Facing mounting pressures on Medicaid budgets, some states are forging a vision for what is necessary to finance a growing need for long-term services and supports (LTSS). That’s according to new research prepared by the LeadingAge LTSS Center at UMass Boston and the Center for Consumer Engagement in Health Innovation, with funding from the Robert Wood Johnson Foundation.
LTSS are relied upon by people with functional limitations and chronic illnesses who need assistance to perform routine daily activities, such as bathing, dressing, preparing meals, and administering medications. As the number of older people in America grows, and more people need assistance with daily activities of living, experts say all states will need to discuss LTSS financing in the years ahead.
Interviews conducted with 42 stakeholders from six states that are actively investing in their LTSS infrastructure found a trifecta of common approaches for moving LTSS financing reforms forward: (1) developing effective coalitions, (2) deploying multiple strategies and multi-year tactics, and (3) forging a common understanding of what is realistic.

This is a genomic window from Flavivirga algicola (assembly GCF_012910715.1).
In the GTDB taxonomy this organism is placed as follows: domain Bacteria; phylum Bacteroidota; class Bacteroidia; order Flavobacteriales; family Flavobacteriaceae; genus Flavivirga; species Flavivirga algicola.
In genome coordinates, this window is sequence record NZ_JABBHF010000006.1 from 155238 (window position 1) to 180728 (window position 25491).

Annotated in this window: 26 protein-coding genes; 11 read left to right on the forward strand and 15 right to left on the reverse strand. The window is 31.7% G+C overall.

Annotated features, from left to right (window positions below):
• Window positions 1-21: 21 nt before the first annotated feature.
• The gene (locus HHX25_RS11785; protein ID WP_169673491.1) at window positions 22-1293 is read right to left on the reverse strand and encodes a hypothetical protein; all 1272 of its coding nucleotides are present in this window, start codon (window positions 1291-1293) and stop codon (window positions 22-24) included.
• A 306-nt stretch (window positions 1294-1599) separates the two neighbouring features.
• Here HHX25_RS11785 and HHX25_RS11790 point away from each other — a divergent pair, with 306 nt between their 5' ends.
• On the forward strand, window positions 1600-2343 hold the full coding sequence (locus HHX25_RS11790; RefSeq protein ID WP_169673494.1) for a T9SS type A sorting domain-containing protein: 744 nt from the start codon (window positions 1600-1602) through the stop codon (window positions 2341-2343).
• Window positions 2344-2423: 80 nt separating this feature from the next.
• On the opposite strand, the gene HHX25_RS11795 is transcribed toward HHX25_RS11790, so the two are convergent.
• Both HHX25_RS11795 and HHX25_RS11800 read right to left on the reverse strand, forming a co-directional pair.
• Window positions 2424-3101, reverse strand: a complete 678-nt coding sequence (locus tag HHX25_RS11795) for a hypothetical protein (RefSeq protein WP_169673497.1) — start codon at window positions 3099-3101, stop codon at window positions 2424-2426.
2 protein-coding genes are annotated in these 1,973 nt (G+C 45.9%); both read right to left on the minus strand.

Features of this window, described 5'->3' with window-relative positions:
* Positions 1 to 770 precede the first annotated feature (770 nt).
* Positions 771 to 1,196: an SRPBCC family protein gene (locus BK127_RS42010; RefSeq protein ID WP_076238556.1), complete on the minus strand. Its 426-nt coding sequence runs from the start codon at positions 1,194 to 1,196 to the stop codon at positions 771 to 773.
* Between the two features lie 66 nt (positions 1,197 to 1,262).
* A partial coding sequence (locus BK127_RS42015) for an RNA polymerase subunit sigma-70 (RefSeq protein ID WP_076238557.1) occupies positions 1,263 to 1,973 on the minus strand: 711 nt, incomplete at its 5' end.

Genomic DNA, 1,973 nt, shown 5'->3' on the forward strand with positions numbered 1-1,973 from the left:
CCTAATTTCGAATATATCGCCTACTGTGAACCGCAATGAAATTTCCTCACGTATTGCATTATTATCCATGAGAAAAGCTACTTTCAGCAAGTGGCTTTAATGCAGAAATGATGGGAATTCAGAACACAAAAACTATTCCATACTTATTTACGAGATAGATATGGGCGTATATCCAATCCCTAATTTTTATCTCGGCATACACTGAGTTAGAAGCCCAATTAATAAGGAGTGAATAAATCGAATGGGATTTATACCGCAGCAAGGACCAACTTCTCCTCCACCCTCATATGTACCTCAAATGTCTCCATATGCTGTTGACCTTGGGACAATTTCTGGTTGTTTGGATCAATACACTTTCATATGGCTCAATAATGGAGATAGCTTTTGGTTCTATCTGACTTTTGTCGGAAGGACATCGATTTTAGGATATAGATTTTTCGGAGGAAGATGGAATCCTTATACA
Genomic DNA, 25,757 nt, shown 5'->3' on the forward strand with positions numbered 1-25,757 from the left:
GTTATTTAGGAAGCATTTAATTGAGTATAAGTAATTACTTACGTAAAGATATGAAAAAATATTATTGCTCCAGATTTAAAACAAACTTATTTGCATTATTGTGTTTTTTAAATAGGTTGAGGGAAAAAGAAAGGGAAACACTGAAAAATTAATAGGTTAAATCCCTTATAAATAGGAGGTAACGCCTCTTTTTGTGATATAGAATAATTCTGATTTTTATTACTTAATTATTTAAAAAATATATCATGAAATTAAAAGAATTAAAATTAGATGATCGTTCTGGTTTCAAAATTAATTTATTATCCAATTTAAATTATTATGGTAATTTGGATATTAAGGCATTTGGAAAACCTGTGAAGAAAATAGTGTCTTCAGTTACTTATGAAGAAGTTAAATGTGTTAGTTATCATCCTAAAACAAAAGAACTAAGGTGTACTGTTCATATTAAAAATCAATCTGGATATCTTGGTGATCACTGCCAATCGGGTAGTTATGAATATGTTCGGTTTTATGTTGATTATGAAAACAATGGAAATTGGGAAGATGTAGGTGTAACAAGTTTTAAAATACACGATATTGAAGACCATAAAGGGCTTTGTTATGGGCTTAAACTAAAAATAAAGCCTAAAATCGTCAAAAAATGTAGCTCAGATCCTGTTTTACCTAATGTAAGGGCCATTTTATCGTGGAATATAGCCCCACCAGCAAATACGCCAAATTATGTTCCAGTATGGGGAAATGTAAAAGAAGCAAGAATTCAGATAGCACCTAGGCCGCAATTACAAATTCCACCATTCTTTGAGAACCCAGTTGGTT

Policy experts in the six states where interviews were conducted are investing in a variety of legislative, payment, and social structural efforts, including:
- California’s statewide Master Plan for Aging, designed to strengthen and reinforce the goals and directions for LTSS finance reform;
- Hawaii’s support for working caregivers by subsidizing paid care for their loved ones;
- Maine’s proposal to establish a social insurance program focused exclusively on in-home care to support the paid caregiving workforce;
- Michigan’s formation of a coalition representing home-care providers, disability rights groups, family caregivers, senior advocacy groups, and providers to seek input from stakeholders;
- Minnesota’s effort to enhance affordable private market solutions for middle-income families provides funding for actuarial analyses and research studying the impact on Medicaid; and
- Washington’s plan to establish a social insurance program for LTSS, funded through a mandatory employee payroll tax, while reimbursing expenses for care provided at home and in care facilities.
“The pandemic threw into sharp relief the massive shortcomings of our under-financed system of long-term services and supports, but these problems are not new,” said Katherine Hempstead, senior policy adviser at the Robert Wood Johnson Foundation. “In this account of state efforts to provide more long-term care services to residents, we can see the depth of the need and the void created by an absence of federal policymaking.”